Yuja Wang is all about rhythm. It would be easy to write about how her playing doesn’t have the profundity or architectural sense of more mature artists, but that would be to miss her considerable achievements – and with a young artist, it’s what’s achieved that should count. Jaw-dropping technical skill is unexceptional among pianists of Wang’s age, especially others in the first rank like Benjamin Grosvenor, Daniil Trifonov, and Khatia Buniatishvili. What distinguishes Wang from those three and a raft of others are her rhythmic forcefulness, the orchestral colours she garners from her Steinway, and her aggression at the keyboard. Underneath the virtuosity – and of that there is so much that her hands simply disappear in a whirl of speed – there is a quickly developing artist capable of emotional depth and a rare stillness in quieter, slower music, one who rightly resists the temptation to play Bach, Mozart, and Beethoven in public too early. Wang’s is very much young person’s pianism, but it’s so full of sass that it’s hard not to be convinced.

Yuja Wang, courtesy Shuman Associates
Yuja Wang, courtesy Shuman Associates

This programme was right in the middle of Wang’s comfort zone: turn-of-the-century works with reflective passages, free structures, and bombastic climaxes. Scriabin and Rachmaninov suit her talents particularly well. It’s good to see her introducing less common repertoire into a predominantly late-Romantic concert diet, too. Here the oddest and darkest of Scriabin’s works and Lowell Liebermann’s Gargoyles were gems among more predictable sonatas and showpieces, even if something with a little lighter texture might have been welcome to break up the flow of surging, shadowy thickness.

Rarely do piano recitals opening with thumps down low on the keyboard from the pianist’s fists. Liebermann’s Gargoyles was written in 1989, when he was around the same age as Wang is now, and it suits her completely. The opening Presto is full of rhythmic punch and drive, and gave Wang ample opportunity to show off her surprising power. The serenity she would bring to Scriabin was prefaced in the slow movement, and Ravel’s La Valse – the last work on the programme – had its origins in the ripples of the third. Smacking octaves came with a devil-may-care impetus in the finale, with mind-bending cross rhythms emerging through ferocious torrents of notes.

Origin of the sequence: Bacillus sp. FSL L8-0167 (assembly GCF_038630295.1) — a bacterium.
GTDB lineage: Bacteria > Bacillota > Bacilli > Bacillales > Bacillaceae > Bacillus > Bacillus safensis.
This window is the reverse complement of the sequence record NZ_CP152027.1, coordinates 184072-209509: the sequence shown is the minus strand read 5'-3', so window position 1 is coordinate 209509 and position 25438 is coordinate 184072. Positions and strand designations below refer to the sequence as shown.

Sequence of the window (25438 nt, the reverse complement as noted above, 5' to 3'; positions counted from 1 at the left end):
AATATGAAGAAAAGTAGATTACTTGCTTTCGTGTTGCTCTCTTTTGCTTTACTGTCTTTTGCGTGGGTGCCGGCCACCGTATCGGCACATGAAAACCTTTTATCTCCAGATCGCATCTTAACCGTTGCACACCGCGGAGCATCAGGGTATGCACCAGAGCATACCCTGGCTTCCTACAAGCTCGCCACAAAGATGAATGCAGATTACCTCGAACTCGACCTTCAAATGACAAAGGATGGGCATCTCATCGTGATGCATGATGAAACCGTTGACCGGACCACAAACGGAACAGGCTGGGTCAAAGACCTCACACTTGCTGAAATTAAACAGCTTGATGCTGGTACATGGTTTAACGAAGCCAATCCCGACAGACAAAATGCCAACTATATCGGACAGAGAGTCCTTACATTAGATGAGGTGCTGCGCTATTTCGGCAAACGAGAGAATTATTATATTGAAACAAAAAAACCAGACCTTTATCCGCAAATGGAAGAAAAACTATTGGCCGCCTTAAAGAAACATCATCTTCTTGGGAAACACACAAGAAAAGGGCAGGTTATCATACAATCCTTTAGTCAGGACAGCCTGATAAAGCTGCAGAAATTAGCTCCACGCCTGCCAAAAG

There was much more to linger over in Rachmaninov’s Second Sonata, in which the extreme virtuosity required sits oddly against an almost entirely ambivalent mood. Rhythm again was the centre of Wang’s attention, even in counterpoint: there weren’t melodies intertwining, but note lengths crunching and jarring. Phrasing took its shape not from a cantabile line, but from rhythmic insistence. There were times here when Wang seemed caught between interpretive minds, even more so than the piece suggests. Nonetheless, the slow movement was echt-Rachmaninov, Wang finding just the right balance between distance and sorrow, and judging her heavily rolled chords and smooth transitions with subtlety even if the tempo was so slow and disjunctive that the music threatened to break apart. And the vehement finale was violently destructive, without ever quite resolving Rachmaninov’s tensions.

The most often heard of Scriabin’s ten sonatas paired the one even the composer himself never played to open the second half. Both are questions that seem not to find answers across their half-sonata, half-fantasy structures. The Sixth Sonata is a gloomy work, sketched in silhouettes, always in the penumbra. Here Wang might have probed much further into the recesses, keeping things there rather than periodically sparking into life. But the Sonata-Fantasie has long been a calling card for Wang, and one instantly heard why in the longer first movement. Orchestral colourings, delicacy, and surety of touch drifted over a dreamy, shape-shifting wave, as interjections punctured its moonlit soundscape. If the sharpest edges had worn away by the second movement, Wang seemed to invest its upward expansions with a soaring hope.

Ravel’s portrait of imperial Vienna on the edge rounded things off, its mists of a piece with so much of the music heard in this recital. Playful hints and intimations suggested Wang has a more you-shall-go-to-the-ball view of the work than is perhaps just, but when delivered with such outstanding accuracy and verve cavils seem less than appropriate. And if rhythm was the focus of the evening, how satisfying it seemed when the triple-time waltz broke down in an orgy of glissandi.

Five encores followed, each throatily demanded and bashfully granted. They were Rachmaninov’s early Elegie (Op. 3 no. 1), Prokofiev’s Toccata (Op. 11), Vladimir Horowitz’s Carmen Variations, Chopin’s C sharp minor Waltz (Op. 64 no. 2), and finally Liszt’s arrangement of Schubert’s “Gretchen am Spinnrade”, D. 118.